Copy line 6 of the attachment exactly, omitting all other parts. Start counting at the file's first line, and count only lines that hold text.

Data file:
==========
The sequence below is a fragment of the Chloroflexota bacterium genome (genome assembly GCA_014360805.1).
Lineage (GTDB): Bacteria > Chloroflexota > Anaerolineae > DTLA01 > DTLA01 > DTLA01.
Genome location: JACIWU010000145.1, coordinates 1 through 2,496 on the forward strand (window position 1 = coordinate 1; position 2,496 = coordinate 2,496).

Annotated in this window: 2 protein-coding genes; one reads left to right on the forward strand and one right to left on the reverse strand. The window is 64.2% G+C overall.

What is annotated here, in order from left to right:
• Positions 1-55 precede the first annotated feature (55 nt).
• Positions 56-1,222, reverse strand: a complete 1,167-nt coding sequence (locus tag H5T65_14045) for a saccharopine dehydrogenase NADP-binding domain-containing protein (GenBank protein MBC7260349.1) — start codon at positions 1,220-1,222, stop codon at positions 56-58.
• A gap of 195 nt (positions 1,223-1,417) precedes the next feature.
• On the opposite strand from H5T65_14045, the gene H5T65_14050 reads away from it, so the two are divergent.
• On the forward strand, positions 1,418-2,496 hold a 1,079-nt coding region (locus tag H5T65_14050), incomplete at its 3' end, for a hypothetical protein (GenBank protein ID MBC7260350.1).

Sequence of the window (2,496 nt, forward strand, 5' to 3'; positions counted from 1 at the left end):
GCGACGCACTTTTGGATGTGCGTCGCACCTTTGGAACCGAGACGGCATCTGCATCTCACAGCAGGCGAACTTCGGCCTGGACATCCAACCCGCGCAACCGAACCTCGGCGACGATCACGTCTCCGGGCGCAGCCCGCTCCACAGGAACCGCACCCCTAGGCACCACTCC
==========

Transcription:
• Positions 1-55 precede the first annotated feature (55 nt).